With both of those players off the board, however, the Jets go for Seferian-Jenkins and give themselves a starting-quality tight end. While he has dropped down draft boards with his lack of production in 2013, I can’t believe that “ASJ” will stay a second-rounder throughout the draft process. I actually struggled to make a pro comparison to him because he’s such a unique player. Seferian-Jenkins is an elite receiver, yet is a better blocker than any of the great pass-catching tight ends in the NFL. If his team can get him involved he has definite game breaking ability.
19. Miami Dolphins: Taylor Lewan, LT, Michigan
Pro Comparison: Michael Roos, Tennessee Titans
The Dolphins badly need a fix for their offensive line situation after the Jonathan Martin controversy and the bad play of Tyson Clabo and Bryant McKinnie left the group in shambles. Lewan would be a quality fit for Miami as he possesses a lot of similar traits to Jake Long who held down the left tackle position for years until departing following last season.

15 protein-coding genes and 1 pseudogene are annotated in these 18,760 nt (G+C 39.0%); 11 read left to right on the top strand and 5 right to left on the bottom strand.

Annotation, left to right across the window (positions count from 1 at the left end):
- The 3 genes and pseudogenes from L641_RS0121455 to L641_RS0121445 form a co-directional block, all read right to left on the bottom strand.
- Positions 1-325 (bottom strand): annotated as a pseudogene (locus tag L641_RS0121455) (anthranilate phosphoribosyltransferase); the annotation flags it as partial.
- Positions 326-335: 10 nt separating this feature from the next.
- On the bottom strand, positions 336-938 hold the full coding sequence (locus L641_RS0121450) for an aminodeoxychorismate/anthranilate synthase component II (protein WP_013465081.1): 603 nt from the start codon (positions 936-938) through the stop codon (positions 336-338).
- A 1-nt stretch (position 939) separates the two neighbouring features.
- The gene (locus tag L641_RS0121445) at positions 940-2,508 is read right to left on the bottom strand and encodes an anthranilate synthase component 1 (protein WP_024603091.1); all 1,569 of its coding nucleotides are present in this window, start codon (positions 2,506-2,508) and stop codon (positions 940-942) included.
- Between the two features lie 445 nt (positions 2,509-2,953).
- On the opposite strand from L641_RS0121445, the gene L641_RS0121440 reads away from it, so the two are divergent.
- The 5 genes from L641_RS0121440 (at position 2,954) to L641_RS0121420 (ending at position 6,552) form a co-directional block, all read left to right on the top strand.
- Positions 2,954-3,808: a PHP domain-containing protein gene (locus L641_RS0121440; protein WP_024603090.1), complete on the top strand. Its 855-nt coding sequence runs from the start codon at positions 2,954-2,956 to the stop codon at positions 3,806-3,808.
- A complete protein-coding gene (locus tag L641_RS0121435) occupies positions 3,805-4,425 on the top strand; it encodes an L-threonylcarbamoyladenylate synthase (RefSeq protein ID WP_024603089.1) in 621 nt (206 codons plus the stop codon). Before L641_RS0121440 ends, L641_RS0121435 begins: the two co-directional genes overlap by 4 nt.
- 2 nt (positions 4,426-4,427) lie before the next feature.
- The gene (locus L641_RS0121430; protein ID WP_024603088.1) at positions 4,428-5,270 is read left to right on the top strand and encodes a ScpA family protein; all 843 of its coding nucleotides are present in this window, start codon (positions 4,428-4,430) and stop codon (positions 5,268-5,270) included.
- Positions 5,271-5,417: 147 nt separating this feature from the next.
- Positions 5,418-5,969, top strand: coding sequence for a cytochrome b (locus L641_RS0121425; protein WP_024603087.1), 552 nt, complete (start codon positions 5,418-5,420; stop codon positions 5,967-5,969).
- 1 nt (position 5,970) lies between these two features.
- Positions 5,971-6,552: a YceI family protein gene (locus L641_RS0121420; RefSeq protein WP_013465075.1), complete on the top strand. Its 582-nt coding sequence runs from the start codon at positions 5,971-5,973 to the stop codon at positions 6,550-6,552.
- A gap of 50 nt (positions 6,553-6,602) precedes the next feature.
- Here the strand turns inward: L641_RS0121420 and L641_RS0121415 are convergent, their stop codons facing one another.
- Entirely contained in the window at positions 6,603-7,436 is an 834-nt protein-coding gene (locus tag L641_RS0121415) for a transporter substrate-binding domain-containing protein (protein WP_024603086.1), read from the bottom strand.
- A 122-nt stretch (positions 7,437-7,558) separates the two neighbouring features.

20. Arizona Cardinals: Trent Murphy, OLB/DE, Stanford
Pro Comparison: Carlos Dunlap, Cincinnati Bengals
The Cardinals were pleasantly surprised by the performance of John Abraham, who came off the bench mid-season to deliver 11.5 sacks. However, the Cardinals can’t continue to gamble on the veteran rusher, who will be 36 next season, continuing to produce. Besides, they already had a subpar outside linebacking corps to begin with which included out-of-position players Lorenzo Alexander and Matt Shaughnessy.